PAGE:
NEWTON, Mass. -- Steve Addazio left no doubt about it: As far as he’s concerned, there are no moral victories in football.
You either win the game, or you don’t.
Silver linings are for outsiders, for fans and media to analyze and debate.
The coach delivered that message in the BC locker room after the Eagles lost 48-34 to No. 8 Florida State. His players heard him loud and clear.
“It always sucks to lose, it doesn’t matter who you’re playing,” defensive end Kasim Edebali said. “I think we learned a lot today. Learned that we’ll fight through adversity, and that’s going to be really important for this football team in the next couple weeks. They hit that play before halftime and we came out and kept fighting.”
The Eagles didn’t lay down after halftime, after a would-be intermission tie turned into a seven-point deficit when FSU QB Jameis Winston just barely got a play off with a miraculous escape act and delivered a 55-yard TD after time expired.
BC’s offense scored 17 points in the second half, matching the total they put up on their first three drives of the game. But the Seminoles were too explosive and the lead proved insurmountable.
“We were right there,” QB Chase Rettig said. “There were a lot of good things to take from this game moving forward, but no moral victories obviously. We’ve just got to move forward and continue to work harder than we did and I’m sure we’ll see some success down the road.”
Rettig threw for a career-high four TDs against the vaunted Noles D, which had allowed an average of only 8.3 points a game coming in. But the senior also turned the ball over twice, including one for a score when he felt pressure and tried to hit Alex Amidon before the wideout was ready.
“There are a couple plays obviously in every game that can determine the outcome,” Rettig said. “We made a lot of them today, but against a team like that you really have to be perfect.”
The Eagles were far from perfect, but that doesn’t mean they didn’t do anything impressive.
BC’s 34 points are the most the school has ever scored in the series with Florida State, and is eight more than the Seminoles had allowed in their first three games combined. When BC scored on its opening drive, the 7-0 lead represented the first time FSU had trailed in a game since the second quarter of the second game (against Nevada). FSU had allowed only seven points in the first quarter all season until BC put up 14 on Saturday.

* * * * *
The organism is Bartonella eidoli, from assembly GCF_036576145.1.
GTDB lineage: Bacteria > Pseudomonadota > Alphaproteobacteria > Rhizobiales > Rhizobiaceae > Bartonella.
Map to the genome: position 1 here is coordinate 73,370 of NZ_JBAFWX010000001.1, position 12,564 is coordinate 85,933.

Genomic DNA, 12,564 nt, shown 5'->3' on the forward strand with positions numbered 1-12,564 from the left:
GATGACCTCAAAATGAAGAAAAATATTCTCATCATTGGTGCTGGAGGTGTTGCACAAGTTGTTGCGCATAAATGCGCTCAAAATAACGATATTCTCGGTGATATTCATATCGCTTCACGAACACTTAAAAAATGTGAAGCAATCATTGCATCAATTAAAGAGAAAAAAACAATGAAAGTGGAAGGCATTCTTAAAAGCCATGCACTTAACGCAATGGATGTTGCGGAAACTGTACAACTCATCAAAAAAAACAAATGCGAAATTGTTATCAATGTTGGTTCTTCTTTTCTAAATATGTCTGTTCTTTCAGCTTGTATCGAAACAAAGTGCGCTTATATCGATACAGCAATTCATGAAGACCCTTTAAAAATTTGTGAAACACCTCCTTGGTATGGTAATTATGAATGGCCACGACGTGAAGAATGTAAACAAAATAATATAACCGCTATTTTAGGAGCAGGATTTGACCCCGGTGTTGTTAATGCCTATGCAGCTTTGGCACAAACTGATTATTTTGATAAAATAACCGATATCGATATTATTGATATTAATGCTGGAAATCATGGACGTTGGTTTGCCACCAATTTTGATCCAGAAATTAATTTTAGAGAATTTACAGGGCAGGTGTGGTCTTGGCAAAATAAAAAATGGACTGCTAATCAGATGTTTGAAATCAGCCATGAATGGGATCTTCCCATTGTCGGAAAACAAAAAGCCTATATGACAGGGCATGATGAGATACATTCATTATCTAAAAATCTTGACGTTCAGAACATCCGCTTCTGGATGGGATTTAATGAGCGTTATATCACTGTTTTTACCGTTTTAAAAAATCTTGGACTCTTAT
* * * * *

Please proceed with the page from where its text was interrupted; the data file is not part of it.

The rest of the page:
Andre Williams carried the ball 28 times for 149 yards, the most Florida State has allowed to a single ball carrier since 2010.
“I thought there were times that we had them backing up on the ropes,” senior right tackle Ian White said, “and we had to take advantage of it and get the knockout blow, but we didn’t do it.”
The Seminoles’ 21-point second-quarter rally, which included two 50-plus-yard TD throws by Winston, not only got them off the ropes but put the Eagles on their heels. And by the time they regained their footing, too many points had been scored for them to draw even on the scorecards.
Football is a zero-sum game: You either win or you lose.
But there always are shades of gray if you look hard enough at the scoreboard.
The Eagles weren’t trying to hang with the Seminoles on Saturday at Alumni Stadium. They were trying to beat them.
“You come out of that game and you don’t feel good at all because it’s all about winning,” Addazio said. “That’s all that matters is winning. But you feel like you’ve got the foundation in place of a team that’s going to battle and be tough. We have to have a great day tomorrow and we have to come back next week with the same effort and the same intensity.
“I don’t think anybody walked out of that stadium feeling like their team didn’t fight, feeling like they didn’t compete. I don’t think that’s the case.”
The Eagles failed to get the win. But that doesn’t mean they got nothing from the effort.
“We have a coaching staff that told us, ‘We’re going to take the timeouts, we’re going to keep fighting till the very end,’” linebacker Kevin Pierre-Louis said. “It makes me feel good going forward for the rest of our schedule that this is the type of team that we’re becoming. We’re really finding out who we are.”
Jack McCluskey is an editor for ESPN.com and a frequent contributor to ESPNBoston.com. Follow him on Twitter @jack_mccluskey.